News : Materials
Creating Soft Robotics with a Sewing Machine

New stretchable technologies and soft robotics being explored by engineers at Purdue University, West Lafayette, IN, could lead to innovations such as robots with human-like sensory skin and synthetic muscles, as well as wearable electronics. But to do so, they say, you would need a low-cost, highly...

News : Medical
NASA Robot Inspires Exoskeletons and Rehabilitative Therapy

Robonaut, a human-like robot designed by NASA and General Motors, which was developed to serve astronauts in space, has been on the International Space Station since February 2011. Researchers have tested the robot’s ability to perform dull or dangerous tasks that free up human crew...

News : Sensors/Data Acquisition
Engineering Systems for Special Needs Children

A group of engineers and students at Kansas State University, Manhattan, is developing technology to improve the health and quality of life for children with severe developmental disabilities.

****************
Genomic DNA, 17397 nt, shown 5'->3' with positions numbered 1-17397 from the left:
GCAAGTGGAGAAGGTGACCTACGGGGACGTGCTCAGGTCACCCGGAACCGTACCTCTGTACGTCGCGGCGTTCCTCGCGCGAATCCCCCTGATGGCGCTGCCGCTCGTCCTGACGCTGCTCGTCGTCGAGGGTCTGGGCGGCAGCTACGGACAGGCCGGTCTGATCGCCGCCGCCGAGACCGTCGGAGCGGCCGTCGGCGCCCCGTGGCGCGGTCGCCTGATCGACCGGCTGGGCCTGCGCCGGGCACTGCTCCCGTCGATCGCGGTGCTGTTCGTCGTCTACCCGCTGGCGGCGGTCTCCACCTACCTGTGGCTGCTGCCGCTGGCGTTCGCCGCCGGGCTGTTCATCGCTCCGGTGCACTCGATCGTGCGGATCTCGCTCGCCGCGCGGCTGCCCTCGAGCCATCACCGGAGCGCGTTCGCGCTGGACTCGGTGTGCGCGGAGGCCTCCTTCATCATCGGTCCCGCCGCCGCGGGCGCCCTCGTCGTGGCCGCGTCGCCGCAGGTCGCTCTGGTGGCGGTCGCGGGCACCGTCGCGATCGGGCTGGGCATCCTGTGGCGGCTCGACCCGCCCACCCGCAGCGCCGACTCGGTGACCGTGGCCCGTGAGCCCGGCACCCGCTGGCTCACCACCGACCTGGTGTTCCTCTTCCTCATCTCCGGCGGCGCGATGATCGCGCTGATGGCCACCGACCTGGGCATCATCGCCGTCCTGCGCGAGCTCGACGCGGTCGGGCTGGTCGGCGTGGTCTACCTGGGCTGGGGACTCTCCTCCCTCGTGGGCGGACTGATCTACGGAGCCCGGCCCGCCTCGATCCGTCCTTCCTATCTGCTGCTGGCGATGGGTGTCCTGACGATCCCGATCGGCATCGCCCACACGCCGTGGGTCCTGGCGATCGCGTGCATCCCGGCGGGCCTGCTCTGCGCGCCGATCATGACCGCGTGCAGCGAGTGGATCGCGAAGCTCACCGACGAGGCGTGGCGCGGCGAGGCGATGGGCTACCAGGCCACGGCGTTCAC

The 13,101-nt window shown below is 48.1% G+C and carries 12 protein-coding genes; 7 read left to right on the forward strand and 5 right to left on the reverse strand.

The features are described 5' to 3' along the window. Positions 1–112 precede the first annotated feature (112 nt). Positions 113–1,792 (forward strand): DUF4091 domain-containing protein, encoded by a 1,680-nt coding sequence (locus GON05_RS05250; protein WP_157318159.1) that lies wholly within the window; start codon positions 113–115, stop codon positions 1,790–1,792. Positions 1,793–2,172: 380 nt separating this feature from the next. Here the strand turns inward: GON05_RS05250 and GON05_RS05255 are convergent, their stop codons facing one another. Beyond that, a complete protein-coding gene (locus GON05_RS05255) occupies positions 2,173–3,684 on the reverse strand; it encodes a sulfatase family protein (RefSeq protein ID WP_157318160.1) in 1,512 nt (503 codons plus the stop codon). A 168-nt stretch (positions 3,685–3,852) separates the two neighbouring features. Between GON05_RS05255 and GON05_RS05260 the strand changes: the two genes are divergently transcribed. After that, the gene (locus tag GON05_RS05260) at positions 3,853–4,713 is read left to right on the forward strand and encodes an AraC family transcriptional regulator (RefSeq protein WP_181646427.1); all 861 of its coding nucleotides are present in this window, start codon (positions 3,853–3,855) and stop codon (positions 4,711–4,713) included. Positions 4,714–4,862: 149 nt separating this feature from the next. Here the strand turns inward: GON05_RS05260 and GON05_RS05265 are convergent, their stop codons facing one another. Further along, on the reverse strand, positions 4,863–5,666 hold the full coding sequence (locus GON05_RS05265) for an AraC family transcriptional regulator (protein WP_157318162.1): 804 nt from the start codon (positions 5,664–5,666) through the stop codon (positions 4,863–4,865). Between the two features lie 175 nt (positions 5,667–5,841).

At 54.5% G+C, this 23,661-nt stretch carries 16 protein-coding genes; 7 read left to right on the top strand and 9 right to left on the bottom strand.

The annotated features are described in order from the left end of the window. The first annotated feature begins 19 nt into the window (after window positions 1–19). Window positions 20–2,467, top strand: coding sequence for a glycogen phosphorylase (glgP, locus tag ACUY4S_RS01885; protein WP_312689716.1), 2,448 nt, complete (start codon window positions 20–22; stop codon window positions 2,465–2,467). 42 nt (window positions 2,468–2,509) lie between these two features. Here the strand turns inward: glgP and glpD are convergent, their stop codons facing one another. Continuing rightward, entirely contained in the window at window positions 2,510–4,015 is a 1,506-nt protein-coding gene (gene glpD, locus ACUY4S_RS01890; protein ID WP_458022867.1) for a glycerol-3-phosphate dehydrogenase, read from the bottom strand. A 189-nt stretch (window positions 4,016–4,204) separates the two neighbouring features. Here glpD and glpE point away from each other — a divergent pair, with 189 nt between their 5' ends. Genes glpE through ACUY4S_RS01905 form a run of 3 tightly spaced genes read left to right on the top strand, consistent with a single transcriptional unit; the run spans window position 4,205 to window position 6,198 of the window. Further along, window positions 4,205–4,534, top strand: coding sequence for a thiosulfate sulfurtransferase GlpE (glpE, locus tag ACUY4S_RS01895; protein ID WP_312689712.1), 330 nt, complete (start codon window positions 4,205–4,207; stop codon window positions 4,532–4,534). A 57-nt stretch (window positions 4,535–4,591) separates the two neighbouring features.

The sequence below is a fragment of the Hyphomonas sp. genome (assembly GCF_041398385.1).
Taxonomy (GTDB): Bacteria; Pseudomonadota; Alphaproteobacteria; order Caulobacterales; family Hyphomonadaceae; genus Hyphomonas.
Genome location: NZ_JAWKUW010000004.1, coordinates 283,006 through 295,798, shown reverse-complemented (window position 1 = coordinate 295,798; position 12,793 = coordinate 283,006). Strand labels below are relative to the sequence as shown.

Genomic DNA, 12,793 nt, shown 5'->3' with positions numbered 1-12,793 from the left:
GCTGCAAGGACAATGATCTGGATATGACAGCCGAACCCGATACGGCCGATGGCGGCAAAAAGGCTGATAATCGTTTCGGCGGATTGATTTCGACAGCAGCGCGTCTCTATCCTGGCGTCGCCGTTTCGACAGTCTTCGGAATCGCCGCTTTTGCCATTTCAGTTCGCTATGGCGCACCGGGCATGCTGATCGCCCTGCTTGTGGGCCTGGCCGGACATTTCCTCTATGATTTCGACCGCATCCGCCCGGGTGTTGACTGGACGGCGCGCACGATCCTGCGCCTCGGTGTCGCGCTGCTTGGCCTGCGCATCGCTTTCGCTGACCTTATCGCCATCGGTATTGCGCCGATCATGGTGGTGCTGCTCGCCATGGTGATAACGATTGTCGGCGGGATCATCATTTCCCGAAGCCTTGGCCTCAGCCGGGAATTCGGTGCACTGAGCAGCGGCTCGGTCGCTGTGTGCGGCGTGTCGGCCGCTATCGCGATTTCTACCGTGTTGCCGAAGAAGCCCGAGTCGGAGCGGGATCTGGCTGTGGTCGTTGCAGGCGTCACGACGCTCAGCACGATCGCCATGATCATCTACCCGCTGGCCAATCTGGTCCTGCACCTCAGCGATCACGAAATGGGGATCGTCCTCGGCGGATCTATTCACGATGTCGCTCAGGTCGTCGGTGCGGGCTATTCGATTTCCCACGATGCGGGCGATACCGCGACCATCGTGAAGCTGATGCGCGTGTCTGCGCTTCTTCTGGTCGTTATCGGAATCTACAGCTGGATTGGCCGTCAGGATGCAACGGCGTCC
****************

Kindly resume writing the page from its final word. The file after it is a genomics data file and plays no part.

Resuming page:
News : Medical
Introducing the Bionic Man

The NIH’s Bionic Man site helps viewers visually explore some of the latest bioengineering creations from research funded by the National Institute of Biomedical Imaging and Bioengineering. From prosthetics to artificial kidneys, these technologies are changing lives now and in the future.

News : Electronics & Computers
‘Smart’ Peg Tests Palsy Patients’ Dexterity

While it may look like a game board and users may find it fun to use, there is a serious intent behind a device created by engineering students at Rice University, Houston, TX, to test the abilities of cerebral palsy patients. The DeXcellence platform uses a small peg comfortable enough for a...

News : Medical
Super Fast Robotic Arm Catches Moving Objects

A robot developed by researchers at the at the Learning Algorithms and Systems Laboratory (LASA) at EPFL (Ecole Polytechnique Fédérale de Lausanne, Switzerland) can react on the spot, grasping flying objects thrown at it with complex shapes and trajectories in less than five hundredths of a...